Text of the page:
Thanks

  5. Found you through 650ib! What an amazing channel you have, and it fits me perfect as i have a 848 Evo trackbike that i will be doing my first season on this year. Up untill now i have some videos of some track sessions on a 695 Monster!

    Definitely changing my fork oil asap, but what is the benefit of going from a 7.5wt to a 5wt? I'm probably on the heavier side of the small italians that ducati setup stock bikes for….

    Keep up the good work!

  6. Is the method for getting the calipers centered on the rotor generally the same bike to bike? I know of reading something similar on the forums about needing to do what you're doing to get the forks in the "neutral" position while holding the brake and compressing the forks. But I've also read that you don't want to hold you brakes while doing so and somewhere else I read that you want to hand tighten the caliper bolts then compress the suspension and then torque down the caliper bolts.

    Seems to be a whole mess of peoples opinions when it comes to anything relating to putting the front wheel back on the "right" way and getting the right sequence of pinch bolts tightened.

  7. Fantastic video, factual, to the point and all the information I need to do it myself
    I need to change the oil in my Showa 43mm forks (Triumph Speed Triple 2010) after the suspension 'specialists' cahnged the springs and piston sets but put in 5W oil instead of 10w and to the wrong level so the rebound and compression adjusters don't work, and I am riding on the springs only!
    Now I have watched your video I have the confidence to do this myself, it will save me a 150 mile round trip and another day off work to get the specialists to sort out their problem.

    Many thanks
    RT

  8. Excelente Video para cambiar el aceite de la suspensión, voy a tratar de hacerlo con mi scooter =), Thank you!

  9. THANK YOU!!!!!!!!! Iam going to do this to my 03 zx6r. I did not want to rebuild the entire fork like other videos show you… Thank you!!!

  10. Nice vid. I always though you were meant to take the whole thing apart to clean all the old oil from all the components as well though?

  11. What a terrific video. Clear and precise. Many thanks – I'll go and change the oil on my BMW XCo now I've seen this.

  12. why you need to turn the fork counter clockwise until it click? does any fork have to do this? what if you font turn counter will affect anything? my bike is cbr 600rr 2005.

  13. Nice a video on fork oil replacement only. I dont think mine need all the bushings and seals, but I want to change the oil.

  14. bro you forgot to check for cracks on dust seals and oil leaks around seals before you refill it ? or to check for drain plugs some bikes have at end of shocks.!

  15. Great video man. I have the same bike. I wanted to ask if you thought about getting 30mm off-set triples and/or the flat-rear link? Furthermore, it pears you've upgraded the rear-shock, did you upgrade the fork internals as well?

    Thanks in advance. Oh, liked and sub'd!

  16. i have a 2008 848, what is that tool to get the seal inside the fork? I need to get it to replace my seal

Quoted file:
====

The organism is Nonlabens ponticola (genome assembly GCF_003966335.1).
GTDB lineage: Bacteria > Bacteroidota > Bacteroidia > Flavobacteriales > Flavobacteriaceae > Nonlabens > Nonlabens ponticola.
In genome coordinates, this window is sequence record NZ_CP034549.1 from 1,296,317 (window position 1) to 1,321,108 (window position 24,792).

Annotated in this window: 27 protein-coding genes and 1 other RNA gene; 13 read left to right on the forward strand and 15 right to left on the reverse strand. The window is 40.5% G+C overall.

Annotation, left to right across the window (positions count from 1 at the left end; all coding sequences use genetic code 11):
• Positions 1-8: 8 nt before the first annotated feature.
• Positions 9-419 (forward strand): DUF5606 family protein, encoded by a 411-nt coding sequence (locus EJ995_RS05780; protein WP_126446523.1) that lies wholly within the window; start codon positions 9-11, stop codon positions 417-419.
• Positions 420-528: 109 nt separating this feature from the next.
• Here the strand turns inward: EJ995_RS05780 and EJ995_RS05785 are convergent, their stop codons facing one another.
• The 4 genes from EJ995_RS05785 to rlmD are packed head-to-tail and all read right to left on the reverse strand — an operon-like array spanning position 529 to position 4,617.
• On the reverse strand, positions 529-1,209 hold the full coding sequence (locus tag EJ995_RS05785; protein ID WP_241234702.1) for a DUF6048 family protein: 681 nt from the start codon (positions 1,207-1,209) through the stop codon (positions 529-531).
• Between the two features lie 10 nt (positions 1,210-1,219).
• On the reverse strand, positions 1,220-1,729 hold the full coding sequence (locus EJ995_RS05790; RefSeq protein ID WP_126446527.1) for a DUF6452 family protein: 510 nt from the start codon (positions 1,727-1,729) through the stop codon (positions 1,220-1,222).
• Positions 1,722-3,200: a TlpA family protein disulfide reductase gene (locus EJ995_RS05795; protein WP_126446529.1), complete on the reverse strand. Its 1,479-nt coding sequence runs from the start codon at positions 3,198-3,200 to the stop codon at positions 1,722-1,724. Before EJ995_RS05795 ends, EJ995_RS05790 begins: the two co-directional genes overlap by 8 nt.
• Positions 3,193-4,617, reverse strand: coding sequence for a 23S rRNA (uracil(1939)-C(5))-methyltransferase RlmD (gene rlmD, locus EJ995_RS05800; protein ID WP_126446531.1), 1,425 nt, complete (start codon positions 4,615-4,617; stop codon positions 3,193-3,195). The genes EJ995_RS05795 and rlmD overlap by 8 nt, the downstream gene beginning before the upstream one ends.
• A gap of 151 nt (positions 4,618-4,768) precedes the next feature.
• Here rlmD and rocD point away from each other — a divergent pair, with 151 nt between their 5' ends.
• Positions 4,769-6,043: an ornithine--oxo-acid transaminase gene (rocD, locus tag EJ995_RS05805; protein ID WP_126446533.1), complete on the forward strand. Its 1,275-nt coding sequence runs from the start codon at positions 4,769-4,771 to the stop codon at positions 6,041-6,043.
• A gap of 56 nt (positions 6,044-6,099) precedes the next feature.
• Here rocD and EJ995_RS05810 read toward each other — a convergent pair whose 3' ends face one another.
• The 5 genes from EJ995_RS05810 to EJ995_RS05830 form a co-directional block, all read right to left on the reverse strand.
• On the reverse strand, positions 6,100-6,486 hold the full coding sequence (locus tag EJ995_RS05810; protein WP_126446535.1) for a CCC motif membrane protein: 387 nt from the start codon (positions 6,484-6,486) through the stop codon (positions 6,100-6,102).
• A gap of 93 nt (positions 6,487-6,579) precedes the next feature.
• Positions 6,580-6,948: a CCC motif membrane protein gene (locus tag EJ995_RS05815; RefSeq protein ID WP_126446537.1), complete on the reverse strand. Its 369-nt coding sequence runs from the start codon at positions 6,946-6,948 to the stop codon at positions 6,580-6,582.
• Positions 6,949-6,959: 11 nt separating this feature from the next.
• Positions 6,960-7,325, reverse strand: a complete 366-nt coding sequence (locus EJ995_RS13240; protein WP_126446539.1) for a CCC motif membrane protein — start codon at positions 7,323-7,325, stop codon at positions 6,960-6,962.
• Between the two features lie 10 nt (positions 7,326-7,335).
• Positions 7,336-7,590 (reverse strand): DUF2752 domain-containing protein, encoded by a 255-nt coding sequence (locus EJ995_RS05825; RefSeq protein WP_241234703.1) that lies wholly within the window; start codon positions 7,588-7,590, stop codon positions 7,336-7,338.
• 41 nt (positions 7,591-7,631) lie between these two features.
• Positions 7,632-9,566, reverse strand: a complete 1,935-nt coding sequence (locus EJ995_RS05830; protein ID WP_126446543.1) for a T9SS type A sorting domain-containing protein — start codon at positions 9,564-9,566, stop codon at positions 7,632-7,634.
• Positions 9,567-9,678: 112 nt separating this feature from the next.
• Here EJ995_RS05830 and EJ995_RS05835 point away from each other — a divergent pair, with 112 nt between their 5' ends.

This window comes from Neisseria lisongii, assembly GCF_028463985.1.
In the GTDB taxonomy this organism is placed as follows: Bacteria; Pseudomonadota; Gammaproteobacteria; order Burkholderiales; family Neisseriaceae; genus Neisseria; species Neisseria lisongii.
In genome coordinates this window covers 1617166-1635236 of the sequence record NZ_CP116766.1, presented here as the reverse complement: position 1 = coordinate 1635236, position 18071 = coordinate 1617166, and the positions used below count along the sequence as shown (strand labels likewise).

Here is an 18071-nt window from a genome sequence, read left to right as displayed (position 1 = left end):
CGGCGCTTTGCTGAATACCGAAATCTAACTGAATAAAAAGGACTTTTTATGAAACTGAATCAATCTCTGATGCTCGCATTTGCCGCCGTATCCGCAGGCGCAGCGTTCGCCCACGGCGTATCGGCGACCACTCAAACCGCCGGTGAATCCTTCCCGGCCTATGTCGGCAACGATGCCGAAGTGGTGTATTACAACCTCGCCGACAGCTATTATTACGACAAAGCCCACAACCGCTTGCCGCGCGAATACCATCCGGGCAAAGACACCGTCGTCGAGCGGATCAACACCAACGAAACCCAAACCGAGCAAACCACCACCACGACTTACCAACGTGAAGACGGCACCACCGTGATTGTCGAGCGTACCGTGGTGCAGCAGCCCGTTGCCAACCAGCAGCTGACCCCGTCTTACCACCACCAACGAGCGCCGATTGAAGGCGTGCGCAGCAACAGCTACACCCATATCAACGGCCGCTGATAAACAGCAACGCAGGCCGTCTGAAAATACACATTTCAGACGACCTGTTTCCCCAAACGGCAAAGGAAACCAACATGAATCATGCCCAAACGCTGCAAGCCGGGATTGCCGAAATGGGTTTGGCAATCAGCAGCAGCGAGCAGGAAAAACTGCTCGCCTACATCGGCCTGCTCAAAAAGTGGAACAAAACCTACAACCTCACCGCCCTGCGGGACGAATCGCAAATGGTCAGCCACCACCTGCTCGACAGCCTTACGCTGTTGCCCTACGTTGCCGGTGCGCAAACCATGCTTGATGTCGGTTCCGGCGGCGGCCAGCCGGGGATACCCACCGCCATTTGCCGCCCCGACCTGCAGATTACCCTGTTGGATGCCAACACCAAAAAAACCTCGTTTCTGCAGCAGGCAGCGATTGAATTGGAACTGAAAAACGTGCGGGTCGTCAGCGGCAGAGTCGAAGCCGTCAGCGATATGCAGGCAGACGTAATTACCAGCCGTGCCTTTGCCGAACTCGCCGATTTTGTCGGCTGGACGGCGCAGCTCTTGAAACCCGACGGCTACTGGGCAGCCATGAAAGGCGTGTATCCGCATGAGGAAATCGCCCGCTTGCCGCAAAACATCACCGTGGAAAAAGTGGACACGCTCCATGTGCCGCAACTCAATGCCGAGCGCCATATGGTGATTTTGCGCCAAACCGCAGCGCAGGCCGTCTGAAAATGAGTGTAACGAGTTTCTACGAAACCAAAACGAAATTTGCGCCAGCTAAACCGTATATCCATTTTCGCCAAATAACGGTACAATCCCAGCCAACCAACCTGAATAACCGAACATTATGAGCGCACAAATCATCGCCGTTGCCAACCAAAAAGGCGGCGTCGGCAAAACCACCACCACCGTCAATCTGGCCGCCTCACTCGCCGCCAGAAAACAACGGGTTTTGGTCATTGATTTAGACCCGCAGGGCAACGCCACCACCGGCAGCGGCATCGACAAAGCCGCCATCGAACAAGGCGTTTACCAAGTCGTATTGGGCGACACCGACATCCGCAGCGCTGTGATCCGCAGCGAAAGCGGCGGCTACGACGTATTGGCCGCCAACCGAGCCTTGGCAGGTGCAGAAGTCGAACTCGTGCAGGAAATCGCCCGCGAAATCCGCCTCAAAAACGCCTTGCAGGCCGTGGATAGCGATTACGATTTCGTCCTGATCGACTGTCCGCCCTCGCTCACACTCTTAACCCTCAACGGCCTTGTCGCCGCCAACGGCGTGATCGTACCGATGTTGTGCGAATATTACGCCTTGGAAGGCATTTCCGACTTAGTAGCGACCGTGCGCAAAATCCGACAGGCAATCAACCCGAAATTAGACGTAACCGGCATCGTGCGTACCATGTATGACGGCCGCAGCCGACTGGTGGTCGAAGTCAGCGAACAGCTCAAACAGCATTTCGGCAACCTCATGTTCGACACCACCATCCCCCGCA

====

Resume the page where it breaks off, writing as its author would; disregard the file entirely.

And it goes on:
17. good but I don't know why someone should change their fork oil and not the seals. I would do them both at the same time.

  18. only thing you did wrong was holding the brake while lining the forks. Your not lining the brake calipers push down on the Triple Tree to align the forks on the axle then you tighten them down that's the point of pulling down on the front end like that

  19. really you need the top cap off and rebound rod out to do this properly as you need to set the air gaps identical in each fork. doing it your way whilst I get is fast and a quick refresh only.. kinda assumes an exact amount of oil was in there to start with and that both legs have the same amount in both pre and after?

  20. After the initial drain would you not introduce air into the cartridge by pumping the fork to obtain the fluid inside of the cartridge?

  21. Excellent video, thanks for sharing, this video help me a lot with my 848 2009!! Keep up the good work!!

  22. great straight to the point video but I wouldn't torque the fork pinch bolts until you have the front tire fully seated on the axle. You're essentially saving any headache if you dont have the fork aligned. Good vid though!

  23. Just what I was looking for! I've got an 01' ZX-12R that has fork oil from 03' when I had Race Tech Springs and gold valves installed. I think it's time to change it! 😉

  24. I enjoyed the video. You make this look like a very doable project. Does measuring the removed oil take away the need to measure the height of the fork oil?

  25. i have 16k miles on my bike. it is a weekend toy. I don't commute nor ride on the rain….it is just a toy for the canyons on the weekend. the suspensions still feels good. how many miles before changing the oil? also I have my suspension dialed in…if I change the oil, will the settings in my suspension need to be set up again?

  26. That oil was fine.. No need to change oil on a regular basis. If so drain plugs would be in the design. Auto and truck shocks are generally lifetime. Todays oil chemistry is so much more tolerant and better quality with additives that can live and perform much longer than oils of yesteryear. Some newer synthetic engine oils for example can withstand 12000 miles under rigorist conditions. Its a matter of choice I suppose and how you use your bike ie dirt biking , etc and how much labor is involved.. To each is own .

  27. Thanks for the tutorial. I just ride on the street. I have a 2012 ninja 1000 16000 miles. I know it’s over due . Do you think I will notice any difference on the street?